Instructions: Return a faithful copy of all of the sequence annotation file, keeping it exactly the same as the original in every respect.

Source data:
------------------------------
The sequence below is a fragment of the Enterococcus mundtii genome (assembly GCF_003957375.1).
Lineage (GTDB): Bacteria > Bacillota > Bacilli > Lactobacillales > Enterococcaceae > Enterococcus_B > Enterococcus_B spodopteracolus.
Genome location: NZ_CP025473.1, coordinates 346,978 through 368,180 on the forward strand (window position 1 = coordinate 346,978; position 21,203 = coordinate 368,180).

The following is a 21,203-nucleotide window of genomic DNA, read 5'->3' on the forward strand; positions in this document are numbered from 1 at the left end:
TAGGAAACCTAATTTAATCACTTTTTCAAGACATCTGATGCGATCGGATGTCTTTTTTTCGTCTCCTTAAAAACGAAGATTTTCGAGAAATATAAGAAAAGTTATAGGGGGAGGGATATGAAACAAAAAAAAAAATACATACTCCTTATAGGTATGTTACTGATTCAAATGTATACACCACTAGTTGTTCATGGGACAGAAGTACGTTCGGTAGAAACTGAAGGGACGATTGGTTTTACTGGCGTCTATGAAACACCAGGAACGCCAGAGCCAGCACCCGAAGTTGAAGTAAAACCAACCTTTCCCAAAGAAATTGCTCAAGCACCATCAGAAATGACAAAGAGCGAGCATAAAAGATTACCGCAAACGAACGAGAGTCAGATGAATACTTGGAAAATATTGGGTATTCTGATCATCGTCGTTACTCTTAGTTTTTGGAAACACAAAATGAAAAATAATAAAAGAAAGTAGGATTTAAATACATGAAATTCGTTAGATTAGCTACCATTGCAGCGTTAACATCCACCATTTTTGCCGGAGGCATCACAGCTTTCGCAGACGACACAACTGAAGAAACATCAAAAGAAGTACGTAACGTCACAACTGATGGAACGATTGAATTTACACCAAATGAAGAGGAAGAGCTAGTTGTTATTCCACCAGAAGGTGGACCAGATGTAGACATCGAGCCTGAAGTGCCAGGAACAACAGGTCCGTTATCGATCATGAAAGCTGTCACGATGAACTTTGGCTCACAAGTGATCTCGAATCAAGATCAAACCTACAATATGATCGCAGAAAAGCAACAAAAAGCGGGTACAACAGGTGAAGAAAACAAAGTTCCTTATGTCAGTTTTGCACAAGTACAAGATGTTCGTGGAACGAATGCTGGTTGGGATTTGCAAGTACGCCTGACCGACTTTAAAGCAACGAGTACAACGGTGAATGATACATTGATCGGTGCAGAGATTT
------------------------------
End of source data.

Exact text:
The sequence below is a fragment of the Enterococcus mundtii genome (assembly GCF_003957375.1).
Lineage (GTDB): Bacteria > Bacillota > Bacilli > Lactobacillales > Enterococcaceae > Enterococcus_B > Enterococcus_B spodopteracolus.
Genome location: NZ_CP025473.1, coordinates 346,978 through 368,180 on the forward strand (window position 1 = coordinate 346,978; position 21,203 = coordinate 368,180).

The following is a 21,203-nucleotide window of genomic DNA, read 5'->3' on the forward strand; positions in this document are numbered from 1 at the left end:
TAGGAAACCTAATTTAATCACTTTTTCAAGACATCTGATGCGATCGGATGTCTTTTTTTCGTCTCCTTAAAAACGAAGATTTTCGAGAAATATAAGAAAAGTTATAGGGGGAGGGATATGAAACAAAAAAAAAAATACATACTCCTTATAGGTATGTTACTGATTCAAATGTATACACCACTAGTTGTTCATGGGACAGAAGTACGTTCGGTAGAAACTGAAGGGACGATTGGTTTTACTGGCGTCTATGAAACACCAGGAACGCCAGAGCCAGCACCCGAAGTTGAAGTAAAACCAACCTTTCCCAAAGAAATTGCTCAAGCACCATCAGAAATGACAAAGAGCGAGCATAAAAGATTACCGCAAACGAACGAGAGTCAGATGAATACTTGGAAAATATTGGGTATTCTGATCATCGTCGTTACTCTTAGTTTTTGGAAACACAAAATGAAAAATAATAAAAGAAAGTAGGATTTAAATACATGAAATTCGTTAGATTAGCTACCATTGCAGCGTTAACATCCACCATTTTTGCCGGAGGCATCACAGCTTTCGCAGACGACACAACTGAAGAAACATCAAAAGAAGTACGTAACGTCACAACTGATGGAACGATTGAATTTACACCAAATGAAGAGGAAGAGCTAGTTGTTATTCCACCAGAAGGTGGACCAGATGTAGACATCGAGCCTGAAGTGCCAGGAACAACAGGTCCGTTATCGATCATGAAAGCTGTCACGATGAACTTTGGCTCACAAGTGATCTCGAATCAAGATCAAACCTACAATATGATCGCAGAAAAGCAACAAAAAGCGGGTACAACAGGTGAAGAAAACAAAGTTCCTTATGTCAGTTTTGCACAAGTACAAGATGTTCGTGGAACGAATGCTGGTTGGGATTTGCAAGTACGCCTGACCGACTTTAAAGCAACGAGTACAACGGTGAATGATACATTGATCGGTGCAGAGATTT